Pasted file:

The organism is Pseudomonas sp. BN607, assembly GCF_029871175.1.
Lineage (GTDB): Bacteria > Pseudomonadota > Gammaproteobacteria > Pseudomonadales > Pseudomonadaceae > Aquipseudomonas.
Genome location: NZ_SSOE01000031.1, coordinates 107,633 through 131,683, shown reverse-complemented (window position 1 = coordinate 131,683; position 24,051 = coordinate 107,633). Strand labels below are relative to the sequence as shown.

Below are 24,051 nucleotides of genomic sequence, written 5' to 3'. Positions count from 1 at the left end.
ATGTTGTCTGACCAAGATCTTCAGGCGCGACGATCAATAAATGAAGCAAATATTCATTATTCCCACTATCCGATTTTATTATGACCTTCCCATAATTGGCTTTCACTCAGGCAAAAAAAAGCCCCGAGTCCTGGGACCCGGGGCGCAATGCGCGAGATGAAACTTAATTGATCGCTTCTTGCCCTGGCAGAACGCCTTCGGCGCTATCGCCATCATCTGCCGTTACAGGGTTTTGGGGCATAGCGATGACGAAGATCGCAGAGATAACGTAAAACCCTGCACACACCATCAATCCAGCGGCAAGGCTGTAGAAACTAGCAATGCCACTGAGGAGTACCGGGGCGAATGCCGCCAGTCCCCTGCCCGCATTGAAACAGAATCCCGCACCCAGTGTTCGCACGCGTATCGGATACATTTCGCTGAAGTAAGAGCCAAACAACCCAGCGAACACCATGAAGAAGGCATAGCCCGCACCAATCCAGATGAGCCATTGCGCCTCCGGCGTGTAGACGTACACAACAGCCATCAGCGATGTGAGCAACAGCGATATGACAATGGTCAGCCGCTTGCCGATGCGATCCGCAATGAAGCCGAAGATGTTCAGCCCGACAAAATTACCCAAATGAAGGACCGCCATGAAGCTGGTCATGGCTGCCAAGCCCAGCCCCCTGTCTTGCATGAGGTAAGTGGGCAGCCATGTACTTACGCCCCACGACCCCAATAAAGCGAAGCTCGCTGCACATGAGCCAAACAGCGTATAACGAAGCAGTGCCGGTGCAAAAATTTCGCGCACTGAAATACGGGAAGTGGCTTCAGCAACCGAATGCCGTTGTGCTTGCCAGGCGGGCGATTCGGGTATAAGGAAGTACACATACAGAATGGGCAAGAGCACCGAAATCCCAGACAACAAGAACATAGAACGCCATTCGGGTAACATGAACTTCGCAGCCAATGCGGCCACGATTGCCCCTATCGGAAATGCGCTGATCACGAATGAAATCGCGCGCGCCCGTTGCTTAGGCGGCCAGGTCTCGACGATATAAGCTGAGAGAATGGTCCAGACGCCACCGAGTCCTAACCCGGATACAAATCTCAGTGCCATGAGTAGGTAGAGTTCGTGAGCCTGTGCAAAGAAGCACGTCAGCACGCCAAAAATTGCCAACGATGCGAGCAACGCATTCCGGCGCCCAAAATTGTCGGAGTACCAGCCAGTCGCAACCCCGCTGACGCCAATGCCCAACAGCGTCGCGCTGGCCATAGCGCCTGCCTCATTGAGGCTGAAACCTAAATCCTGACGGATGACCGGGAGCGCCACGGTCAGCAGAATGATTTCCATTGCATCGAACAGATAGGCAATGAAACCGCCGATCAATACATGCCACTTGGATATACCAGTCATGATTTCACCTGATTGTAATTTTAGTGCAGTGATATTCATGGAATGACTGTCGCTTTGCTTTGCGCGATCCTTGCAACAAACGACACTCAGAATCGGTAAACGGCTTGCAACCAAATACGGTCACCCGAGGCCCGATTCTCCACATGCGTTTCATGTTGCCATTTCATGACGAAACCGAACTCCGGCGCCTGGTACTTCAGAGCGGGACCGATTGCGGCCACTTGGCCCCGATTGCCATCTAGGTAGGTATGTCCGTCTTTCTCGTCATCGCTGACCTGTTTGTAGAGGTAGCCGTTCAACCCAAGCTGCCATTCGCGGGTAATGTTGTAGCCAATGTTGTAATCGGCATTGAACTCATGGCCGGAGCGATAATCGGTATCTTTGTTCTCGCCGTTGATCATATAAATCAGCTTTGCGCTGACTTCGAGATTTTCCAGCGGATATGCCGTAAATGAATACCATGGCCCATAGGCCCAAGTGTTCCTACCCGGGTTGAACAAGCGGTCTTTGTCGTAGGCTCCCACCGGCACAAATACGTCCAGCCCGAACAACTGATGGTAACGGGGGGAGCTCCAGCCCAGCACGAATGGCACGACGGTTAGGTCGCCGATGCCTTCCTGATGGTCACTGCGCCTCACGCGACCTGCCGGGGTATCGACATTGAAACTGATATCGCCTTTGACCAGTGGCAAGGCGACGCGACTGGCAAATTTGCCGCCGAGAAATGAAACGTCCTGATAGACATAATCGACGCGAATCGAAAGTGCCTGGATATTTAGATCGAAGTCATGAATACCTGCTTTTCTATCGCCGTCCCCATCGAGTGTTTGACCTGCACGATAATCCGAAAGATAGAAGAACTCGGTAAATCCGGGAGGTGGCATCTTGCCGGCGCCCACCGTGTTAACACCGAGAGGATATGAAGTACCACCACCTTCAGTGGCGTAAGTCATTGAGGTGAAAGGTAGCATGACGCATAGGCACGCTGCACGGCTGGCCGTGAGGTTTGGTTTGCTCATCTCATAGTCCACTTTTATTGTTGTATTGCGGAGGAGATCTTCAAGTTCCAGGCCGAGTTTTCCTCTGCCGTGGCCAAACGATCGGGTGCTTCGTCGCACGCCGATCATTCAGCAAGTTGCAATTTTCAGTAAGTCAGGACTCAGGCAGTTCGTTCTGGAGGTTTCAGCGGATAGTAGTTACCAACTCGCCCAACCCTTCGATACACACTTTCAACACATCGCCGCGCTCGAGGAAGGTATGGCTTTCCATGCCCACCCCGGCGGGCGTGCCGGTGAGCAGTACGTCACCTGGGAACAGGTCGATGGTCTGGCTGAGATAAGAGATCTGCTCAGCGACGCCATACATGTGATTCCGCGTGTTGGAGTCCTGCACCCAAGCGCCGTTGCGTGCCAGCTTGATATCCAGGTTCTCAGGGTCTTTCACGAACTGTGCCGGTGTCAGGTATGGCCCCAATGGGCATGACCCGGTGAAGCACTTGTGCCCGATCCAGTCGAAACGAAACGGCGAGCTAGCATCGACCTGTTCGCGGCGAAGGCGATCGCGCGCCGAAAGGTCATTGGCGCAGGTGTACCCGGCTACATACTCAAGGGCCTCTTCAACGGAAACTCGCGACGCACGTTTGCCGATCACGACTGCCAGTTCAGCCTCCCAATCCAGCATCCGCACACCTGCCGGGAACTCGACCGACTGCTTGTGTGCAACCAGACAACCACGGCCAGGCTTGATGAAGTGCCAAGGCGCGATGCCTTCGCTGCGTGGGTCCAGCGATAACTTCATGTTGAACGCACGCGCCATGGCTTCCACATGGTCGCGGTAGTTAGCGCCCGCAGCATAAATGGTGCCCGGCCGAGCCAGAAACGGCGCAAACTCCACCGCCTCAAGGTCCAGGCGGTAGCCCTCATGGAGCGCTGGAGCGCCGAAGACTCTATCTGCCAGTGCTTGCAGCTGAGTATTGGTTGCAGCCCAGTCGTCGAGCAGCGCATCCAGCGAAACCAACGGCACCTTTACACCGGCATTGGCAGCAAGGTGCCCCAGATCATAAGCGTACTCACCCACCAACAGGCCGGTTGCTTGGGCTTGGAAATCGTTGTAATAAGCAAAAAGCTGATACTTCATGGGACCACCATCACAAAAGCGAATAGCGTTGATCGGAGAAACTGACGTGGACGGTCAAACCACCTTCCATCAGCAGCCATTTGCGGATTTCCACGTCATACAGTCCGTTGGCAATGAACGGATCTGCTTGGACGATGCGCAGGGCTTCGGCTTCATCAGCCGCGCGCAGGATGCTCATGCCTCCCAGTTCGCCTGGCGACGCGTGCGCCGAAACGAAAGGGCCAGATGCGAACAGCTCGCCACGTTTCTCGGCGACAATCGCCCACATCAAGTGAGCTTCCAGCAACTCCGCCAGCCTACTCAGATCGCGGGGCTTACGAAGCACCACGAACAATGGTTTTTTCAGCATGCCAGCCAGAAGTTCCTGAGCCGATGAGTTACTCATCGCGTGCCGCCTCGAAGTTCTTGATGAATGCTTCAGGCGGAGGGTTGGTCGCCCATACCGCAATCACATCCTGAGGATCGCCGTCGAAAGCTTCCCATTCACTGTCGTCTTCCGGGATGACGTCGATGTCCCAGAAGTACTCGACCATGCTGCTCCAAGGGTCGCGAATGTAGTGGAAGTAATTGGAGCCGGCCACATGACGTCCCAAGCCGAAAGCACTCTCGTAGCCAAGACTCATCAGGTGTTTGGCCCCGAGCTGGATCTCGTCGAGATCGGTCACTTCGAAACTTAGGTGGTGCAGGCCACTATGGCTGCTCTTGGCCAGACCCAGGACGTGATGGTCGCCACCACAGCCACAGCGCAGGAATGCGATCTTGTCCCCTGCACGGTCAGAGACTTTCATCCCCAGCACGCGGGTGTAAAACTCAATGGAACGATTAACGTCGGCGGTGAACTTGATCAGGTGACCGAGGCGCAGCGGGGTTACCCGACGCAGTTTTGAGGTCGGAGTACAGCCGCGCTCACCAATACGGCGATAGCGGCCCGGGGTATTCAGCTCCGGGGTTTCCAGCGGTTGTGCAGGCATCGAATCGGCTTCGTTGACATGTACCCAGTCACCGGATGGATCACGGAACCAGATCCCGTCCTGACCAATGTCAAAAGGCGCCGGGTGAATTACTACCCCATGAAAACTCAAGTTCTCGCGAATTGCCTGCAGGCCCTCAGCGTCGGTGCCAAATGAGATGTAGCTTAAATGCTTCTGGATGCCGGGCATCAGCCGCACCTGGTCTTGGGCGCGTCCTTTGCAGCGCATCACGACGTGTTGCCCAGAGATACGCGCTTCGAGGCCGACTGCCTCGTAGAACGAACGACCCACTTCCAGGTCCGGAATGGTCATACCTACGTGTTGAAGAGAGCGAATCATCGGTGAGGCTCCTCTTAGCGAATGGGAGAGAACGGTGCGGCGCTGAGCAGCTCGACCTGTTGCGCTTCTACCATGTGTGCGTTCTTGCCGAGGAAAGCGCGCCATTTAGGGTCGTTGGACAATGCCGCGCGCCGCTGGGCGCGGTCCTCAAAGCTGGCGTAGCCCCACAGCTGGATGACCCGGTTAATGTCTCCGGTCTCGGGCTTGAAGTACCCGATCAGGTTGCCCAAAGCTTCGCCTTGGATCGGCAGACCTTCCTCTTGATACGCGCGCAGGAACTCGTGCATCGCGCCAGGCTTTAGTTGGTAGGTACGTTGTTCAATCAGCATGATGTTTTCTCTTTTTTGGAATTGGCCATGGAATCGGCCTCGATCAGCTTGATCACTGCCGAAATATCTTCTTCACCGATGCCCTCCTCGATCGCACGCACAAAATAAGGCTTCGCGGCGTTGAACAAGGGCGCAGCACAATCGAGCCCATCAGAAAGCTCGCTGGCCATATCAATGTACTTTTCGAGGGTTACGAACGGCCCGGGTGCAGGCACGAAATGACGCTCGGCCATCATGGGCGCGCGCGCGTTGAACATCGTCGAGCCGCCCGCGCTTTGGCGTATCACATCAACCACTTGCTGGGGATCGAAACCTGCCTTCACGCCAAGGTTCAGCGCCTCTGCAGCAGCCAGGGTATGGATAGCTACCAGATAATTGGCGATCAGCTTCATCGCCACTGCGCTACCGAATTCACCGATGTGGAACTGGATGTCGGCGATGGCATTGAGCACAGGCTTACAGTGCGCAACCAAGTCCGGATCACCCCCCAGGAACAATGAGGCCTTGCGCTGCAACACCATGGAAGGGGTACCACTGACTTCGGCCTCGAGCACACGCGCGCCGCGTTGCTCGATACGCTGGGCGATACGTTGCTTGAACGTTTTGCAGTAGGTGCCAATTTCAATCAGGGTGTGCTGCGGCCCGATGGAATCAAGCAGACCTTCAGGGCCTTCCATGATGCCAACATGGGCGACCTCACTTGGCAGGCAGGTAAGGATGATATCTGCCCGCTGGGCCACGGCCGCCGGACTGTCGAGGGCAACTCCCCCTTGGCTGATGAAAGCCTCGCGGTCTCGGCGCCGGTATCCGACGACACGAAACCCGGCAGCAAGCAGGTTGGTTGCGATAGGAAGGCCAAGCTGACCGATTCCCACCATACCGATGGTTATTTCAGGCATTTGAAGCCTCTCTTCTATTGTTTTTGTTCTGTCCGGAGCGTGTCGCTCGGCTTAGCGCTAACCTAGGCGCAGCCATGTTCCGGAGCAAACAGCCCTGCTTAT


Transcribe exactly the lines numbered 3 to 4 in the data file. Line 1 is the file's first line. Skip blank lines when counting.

Genome location: NZ_SSOE01000031.1, coordinates 107,633 through 131,683, shown reverse-complemented (window position 1 = coordinate 131,683; position 24,051 = coordinate 107,633). Strand labels below are relative to the sequence as shown.

Below are 24,051 nucleotides of genomic sequence, written 5' to 3'. Positions count from 1 at the left end.